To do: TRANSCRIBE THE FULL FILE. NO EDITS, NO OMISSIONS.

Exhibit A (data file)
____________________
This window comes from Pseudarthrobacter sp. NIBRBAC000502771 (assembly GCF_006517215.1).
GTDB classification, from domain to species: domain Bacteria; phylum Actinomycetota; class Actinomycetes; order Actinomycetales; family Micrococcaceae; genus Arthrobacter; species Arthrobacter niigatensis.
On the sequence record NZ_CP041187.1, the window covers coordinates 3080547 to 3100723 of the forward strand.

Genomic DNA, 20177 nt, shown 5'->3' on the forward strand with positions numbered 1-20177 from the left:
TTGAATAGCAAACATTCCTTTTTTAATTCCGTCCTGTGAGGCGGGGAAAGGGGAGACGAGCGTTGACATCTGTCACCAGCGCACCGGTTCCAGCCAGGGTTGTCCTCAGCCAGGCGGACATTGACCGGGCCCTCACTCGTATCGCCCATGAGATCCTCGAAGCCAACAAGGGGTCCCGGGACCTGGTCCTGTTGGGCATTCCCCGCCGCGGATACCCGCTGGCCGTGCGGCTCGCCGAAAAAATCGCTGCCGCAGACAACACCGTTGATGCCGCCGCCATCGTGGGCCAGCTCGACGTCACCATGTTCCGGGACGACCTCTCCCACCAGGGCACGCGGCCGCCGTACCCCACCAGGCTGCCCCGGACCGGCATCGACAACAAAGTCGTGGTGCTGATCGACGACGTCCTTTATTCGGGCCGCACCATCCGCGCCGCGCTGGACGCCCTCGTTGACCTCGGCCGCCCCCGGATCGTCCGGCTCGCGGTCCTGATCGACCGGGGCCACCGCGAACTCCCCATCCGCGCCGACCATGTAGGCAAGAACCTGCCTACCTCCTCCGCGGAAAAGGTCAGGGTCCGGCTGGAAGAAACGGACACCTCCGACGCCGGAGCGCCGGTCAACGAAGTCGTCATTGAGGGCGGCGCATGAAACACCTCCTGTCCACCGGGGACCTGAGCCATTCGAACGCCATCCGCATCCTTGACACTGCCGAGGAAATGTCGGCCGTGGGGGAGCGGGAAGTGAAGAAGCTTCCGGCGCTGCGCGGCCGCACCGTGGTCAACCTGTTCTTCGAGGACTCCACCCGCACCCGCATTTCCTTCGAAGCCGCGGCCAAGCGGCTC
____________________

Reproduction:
This window comes from Pseudarthrobacter sp. NIBRBAC000502771 (assembly GCF_006517215.1).
GTDB classification, from domain to species: domain Bacteria; phylum Actinomycetota; class Actinomycetes; order Actinomycetales; family Micrococcaceae; genus Arthrobacter; species Arthrobacter niigatensis.
On the sequence record NZ_CP041187.1, the window covers coordinates 3080547 to 3100723 of the forward strand.

Genomic DNA, 20177 nt, shown 5'->3' on the forward strand with positions numbered 1-20177 from the left:
TTGAATAGCAAACATTCCTTTTTTAATTCCGTCCTGTGAGGCGGGGAAAGGGGAGACGAGCGTTGACATCTGTCACCAGCGCACCGGTTCCAGCCAGGGTTGTCCTCAGCCAGGCGGACATTGACCGGGCCCTCACTCGTATCGCCCATGAGATCCTCGAAGCCAACAAGGGGTCCCGGGACCTGGTCCTGTTGGGCATTCCCCGCCGCGGATACCCGCTGGCCGTGCGGCTCGCCGAAAAAATCGCTGCCGCAGACAACACCGTTGATGCCGCCGCCATCGTGGGCCAGCTCGACGTCACCATGTTCCGGGACGACCTCTCCCACCAGGGCACGCGGCCGCCGTACCCCACCAGGCTGCCCCGGACCGGCATCGACAACAAAGTCGTGGTGCTGATCGACGACGTCCTTTATTCGGGCCGCACCATCCGCGCCGCGCTGGACGCCCTCGTTGACCTCGGCCGCCCCCGGATCGTCCGGCTCGCGGTCCTGATCGACCGGGGCCACCGCGAACTCCCCATCCGCGCCGACCATGTAGGCAAGAACCTGCCTACCTCCTCCGCGGAAAAGGTCAGGGTCCGGCTGGAAGAAACGGACACCTCCGACGCCGGAGCGCCGGTCAACGAAGTCGTCATTGAGGGCGGCGCATGAAACACCTCCTGTCCACCGGGGACCTGAGCCATTCGAACGCCATCCGCATCCTTGACACTGCCGAGGAAATGTCGGCCGTGGGGGAGCGGGAAGTGAAGAAGCTTCCGGCGCTGCGCGGCCGCACCGTGGTCAACCTGTTCTTCGAGGACTCCACCCGCACCCGCATTTCCTTCGAAGCCGCGGCCAAGCGGCTC